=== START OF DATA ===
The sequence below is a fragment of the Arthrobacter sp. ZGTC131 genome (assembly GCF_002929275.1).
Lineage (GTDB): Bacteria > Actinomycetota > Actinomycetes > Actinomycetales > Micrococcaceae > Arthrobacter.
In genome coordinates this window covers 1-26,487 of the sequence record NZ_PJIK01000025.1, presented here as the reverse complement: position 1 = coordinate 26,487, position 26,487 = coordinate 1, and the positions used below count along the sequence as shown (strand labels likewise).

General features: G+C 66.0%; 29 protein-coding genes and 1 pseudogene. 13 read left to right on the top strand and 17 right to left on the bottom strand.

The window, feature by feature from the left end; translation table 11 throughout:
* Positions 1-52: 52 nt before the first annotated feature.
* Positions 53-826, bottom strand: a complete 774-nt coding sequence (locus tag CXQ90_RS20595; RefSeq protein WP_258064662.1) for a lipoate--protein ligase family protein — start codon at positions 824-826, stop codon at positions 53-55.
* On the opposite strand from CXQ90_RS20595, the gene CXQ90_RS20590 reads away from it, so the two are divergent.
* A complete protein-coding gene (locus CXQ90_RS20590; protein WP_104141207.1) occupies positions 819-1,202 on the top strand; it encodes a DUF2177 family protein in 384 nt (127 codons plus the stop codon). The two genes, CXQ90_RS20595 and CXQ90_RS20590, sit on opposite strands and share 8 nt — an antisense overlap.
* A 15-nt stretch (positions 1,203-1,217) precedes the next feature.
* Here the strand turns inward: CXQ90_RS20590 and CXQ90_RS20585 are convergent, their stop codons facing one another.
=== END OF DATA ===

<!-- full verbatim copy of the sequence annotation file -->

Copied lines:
The sequence below is a fragment of the Arthrobacter sp. ZGTC131 genome (assembly GCF_002929275.1).
Lineage (GTDB): Bacteria > Actinomycetota > Actinomycetes > Actinomycetales > Micrococcaceae > Arthrobacter.
In genome coordinates this window covers 1-26,487 of the sequence record NZ_PJIK01000025.1, presented here as the reverse complement: position 1 = coordinate 26,487, position 26,487 = coordinate 1, and the positions used below count along the sequence as shown (strand labels likewise).

General features: G+C 66.0%; 29 protein-coding genes and 1 pseudogene. 13 read left to right on the top strand and 17 right to left on the bottom strand.

The window, feature by feature from the left end; translation table 11 throughout:
* Positions 1-52: 52 nt before the first annotated feature.
* Positions 53-826, bottom strand: a complete 774-nt coding sequence (locus tag CXQ90_RS20595; RefSeq protein WP_258064662.1) for a lipoate--protein ligase family protein — start codon at positions 824-826, stop codon at positions 53-55.
* On the opposite strand from CXQ90_RS20595, the gene CXQ90_RS20590 reads away from it, so the two are divergent.
* A complete protein-coding gene (locus CXQ90_RS20590; protein WP_104141207.1) occupies positions 819-1,202 on the top strand; it encodes a DUF2177 family protein in 384 nt (127 codons plus the stop codon). The two genes, CXQ90_RS20595 and CXQ90_RS20590, sit on opposite strands and share 8 nt — an antisense overlap.
* A 15-nt stretch (positions 1,203-1,217) precedes the next feature.
* Here the strand turns inward: CXQ90_RS20590 and CXQ90_RS20585 are convergent, their stop codons facing one another.